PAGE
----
• One evaluates on the training set and produces a new training set , where

    encodes the predicted probability distribution (“soft label”) of


  • By training the student DNN on the new training set under temperature , is expected to generalize better to adversarial inputs than .

Additionally, there is recent work attempting to design new DNN architectures (Gu:2014:arxiv, ) or learning procedures (Chalupka:2014:arXiv, ) to improve DNN stability. Yet, the resulting models fail to achieve satisfying accuracy on genuine inputs. Due to space limitations, we focus our discussion on the above three classes of defense mechanisms.

Data Original Model Defense-Enhanced Models
Data Augmentation () Robust Optimization Model Transfer
G-trained H-trained P-trained C-trained -norm -norm ()
Mnist 99.5% 98.8% 99.0% 99.0% 98.8% 98.1% 98.5% 98.9%
Cifar10 85.2% 64.4% 57.6% 75.9% 76.7% 72.1% 71.3% 80.5%
Svhn 95.2% 91.3% 85.0% 91.2% 92.4% 90.2% 81.5% 86.0%
Table 1. Classification accuracy of original and defense-enhanced DNN models with respect to benchmark datasets.
Data Attack Original Model Defense-Enhanced Models
Data Augmentation () Robust Optimization Model Transfer
G-trained H-trained P-trained C-trained -norm -norm ()
Mnist G- 15.3% 5.9% 82.4% 40.0% 70.6% 21.2% 0.0% 1.18%
H- 22.4% 7.1% 87.1% 84.7% 91.8% 22.4% 0.0% 1.18%
P- 100.0% 100.0% 100.0% 100.0% 100.0% 100.0% 100.0% 1.0%
C- 100.0% 100.0% 100.0% 100.0% 100.0% 100.0% 100.0% 100.0%
Cifar10 G- 96.5% 100.0% 100.0% 93.3% 100.0% 98.1% 79.7% 39.8%
H- 91.9% 100.0% 100.0% 100.0% 93.8% 98.1% 71.2% 38.6%
P- 100.0% 100.0% 100.0% 100.0% 100.0% 94.3% 100.0% 21.7%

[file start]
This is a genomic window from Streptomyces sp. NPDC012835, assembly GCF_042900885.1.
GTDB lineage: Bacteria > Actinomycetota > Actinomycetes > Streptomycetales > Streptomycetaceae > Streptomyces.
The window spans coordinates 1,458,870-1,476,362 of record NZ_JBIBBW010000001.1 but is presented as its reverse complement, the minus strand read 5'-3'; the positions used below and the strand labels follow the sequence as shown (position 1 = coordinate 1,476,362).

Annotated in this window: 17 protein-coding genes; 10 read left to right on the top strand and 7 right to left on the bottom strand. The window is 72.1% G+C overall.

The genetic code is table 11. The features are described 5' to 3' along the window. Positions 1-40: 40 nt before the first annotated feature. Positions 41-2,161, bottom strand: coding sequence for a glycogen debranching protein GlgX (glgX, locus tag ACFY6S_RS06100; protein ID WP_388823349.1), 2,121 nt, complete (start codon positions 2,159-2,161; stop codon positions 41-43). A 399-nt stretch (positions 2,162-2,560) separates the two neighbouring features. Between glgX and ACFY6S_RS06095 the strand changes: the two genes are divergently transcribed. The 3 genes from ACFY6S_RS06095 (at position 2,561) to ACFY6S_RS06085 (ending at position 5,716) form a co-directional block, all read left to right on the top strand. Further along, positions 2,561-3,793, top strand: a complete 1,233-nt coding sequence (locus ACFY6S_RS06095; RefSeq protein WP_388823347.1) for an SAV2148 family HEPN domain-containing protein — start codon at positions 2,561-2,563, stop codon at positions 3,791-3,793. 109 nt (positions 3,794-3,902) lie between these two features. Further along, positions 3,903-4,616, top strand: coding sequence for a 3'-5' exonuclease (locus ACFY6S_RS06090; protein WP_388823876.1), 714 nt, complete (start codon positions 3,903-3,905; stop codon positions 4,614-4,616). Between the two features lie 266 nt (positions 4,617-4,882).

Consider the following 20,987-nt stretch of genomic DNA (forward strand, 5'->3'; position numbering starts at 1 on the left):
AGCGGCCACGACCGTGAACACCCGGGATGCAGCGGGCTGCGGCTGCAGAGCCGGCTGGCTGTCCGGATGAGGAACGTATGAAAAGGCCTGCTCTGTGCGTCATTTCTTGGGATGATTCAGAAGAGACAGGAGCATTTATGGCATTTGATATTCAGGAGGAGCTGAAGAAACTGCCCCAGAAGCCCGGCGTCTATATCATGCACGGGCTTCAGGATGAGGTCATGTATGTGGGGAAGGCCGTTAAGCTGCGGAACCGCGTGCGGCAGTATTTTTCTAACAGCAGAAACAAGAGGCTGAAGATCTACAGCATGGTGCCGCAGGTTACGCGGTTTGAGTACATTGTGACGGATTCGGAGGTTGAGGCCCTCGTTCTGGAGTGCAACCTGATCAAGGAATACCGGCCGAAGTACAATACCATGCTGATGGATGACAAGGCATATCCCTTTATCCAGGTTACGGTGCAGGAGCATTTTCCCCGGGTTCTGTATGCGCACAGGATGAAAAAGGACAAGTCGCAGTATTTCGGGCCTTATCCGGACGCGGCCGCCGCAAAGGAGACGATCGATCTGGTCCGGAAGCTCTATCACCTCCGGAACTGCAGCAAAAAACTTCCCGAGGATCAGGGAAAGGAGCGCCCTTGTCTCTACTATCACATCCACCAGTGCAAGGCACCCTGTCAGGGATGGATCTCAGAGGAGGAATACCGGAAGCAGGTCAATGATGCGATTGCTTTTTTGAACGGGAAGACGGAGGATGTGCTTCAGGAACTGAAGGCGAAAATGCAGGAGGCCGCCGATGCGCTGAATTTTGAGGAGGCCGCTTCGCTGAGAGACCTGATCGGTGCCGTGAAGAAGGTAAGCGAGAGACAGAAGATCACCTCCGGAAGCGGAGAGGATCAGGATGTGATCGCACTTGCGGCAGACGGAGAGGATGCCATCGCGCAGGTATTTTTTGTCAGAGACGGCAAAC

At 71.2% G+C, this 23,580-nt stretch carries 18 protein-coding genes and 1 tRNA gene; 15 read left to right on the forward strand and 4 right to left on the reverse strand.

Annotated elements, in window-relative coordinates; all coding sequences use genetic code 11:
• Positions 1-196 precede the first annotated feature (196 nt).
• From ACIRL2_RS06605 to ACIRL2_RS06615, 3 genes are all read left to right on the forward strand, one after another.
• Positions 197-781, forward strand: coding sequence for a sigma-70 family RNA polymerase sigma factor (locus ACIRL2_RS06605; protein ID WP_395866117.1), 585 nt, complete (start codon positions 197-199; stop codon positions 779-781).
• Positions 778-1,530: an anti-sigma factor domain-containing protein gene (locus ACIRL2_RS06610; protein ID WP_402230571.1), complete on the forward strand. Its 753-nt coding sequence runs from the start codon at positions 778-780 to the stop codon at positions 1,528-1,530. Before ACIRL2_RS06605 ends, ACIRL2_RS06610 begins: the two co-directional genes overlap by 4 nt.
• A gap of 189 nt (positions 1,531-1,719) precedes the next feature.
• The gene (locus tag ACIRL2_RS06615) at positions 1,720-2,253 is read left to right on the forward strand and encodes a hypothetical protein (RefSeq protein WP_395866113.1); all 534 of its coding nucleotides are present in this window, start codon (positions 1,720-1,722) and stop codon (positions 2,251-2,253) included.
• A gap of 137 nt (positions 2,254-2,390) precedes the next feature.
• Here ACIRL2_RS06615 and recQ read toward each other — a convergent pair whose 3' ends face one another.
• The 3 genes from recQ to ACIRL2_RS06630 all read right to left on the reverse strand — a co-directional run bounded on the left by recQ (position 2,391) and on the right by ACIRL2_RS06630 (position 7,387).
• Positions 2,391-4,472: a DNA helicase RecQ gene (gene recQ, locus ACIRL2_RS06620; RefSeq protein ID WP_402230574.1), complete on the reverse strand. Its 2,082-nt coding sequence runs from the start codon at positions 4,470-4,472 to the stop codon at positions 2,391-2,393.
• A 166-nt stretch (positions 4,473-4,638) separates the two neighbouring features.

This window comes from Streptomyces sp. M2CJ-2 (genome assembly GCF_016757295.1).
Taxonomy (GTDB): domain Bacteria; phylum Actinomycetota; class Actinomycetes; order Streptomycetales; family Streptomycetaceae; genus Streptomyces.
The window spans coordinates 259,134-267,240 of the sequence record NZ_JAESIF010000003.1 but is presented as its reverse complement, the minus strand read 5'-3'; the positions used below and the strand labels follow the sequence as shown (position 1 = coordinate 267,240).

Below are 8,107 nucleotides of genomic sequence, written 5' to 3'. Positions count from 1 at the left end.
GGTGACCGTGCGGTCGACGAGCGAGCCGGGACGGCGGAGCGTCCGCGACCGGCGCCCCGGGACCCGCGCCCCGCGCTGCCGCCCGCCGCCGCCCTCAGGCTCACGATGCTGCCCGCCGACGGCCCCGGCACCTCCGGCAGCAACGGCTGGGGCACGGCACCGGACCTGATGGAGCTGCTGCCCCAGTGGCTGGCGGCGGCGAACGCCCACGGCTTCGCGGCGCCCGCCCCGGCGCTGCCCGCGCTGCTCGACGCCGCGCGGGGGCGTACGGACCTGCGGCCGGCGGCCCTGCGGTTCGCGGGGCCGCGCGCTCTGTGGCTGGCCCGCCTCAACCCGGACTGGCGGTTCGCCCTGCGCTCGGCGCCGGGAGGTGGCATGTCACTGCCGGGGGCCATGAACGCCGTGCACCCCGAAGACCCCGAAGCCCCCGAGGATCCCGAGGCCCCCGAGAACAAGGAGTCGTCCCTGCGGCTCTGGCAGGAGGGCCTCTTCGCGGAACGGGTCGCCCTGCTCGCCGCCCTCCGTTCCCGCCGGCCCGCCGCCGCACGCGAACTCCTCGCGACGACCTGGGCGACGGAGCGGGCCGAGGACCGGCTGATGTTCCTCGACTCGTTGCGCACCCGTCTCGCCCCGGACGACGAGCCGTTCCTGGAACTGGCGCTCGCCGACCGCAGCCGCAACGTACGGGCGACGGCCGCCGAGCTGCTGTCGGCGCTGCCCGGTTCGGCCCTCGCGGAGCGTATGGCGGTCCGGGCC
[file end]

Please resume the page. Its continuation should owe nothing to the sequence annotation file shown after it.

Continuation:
C- 100.0% 100.0% 100.0% 100.0% 100.0% 64.2% 98.31% 100.0%
Svhn G- 99.5% 36.9% 4.39% 99.5% 99.5% 100.0% 0.0% 7.5%
H- 94.6% 35.4% 5.37% 93.4% 94.9% 96.7% 0.0% 7.5%
P- 100.0% 100.0% 100.0% 100.0% 100.0% 100.0% 99.7% 3.0%
C- 100.0% 98.0% 98.1% 100.0% 99.5% 95.6% 90.8% 100.0%
Table 2. Resilience of original and defense-enhanced DNN models against adversarial input attacks.

3. Empirical Study

Next we empirically evaluate the effectiveness of existing defense solutions against varied attacks. To our best knowledge, this evaluation represents the most comprehensive study to date on a range of attack and defense models, and is thus interesting in its own right.

In a nutshell, we show that it is fundamentally challenging to defend against adversarial inputs, which are tailored to target DNNs and crafted with varying strategies. Unfortunately, existing defenses are inherently static. Although they improve DNN resilience against specific attacks, the resulting models, once trained and deployed, are unable to adapt to a priori unknown attacks. The adversary can thus circumvent such defenses by creating inputs exploiting new vulnerability of target DNNs.

3.1. Setting of Study

Datasets and DNN Models.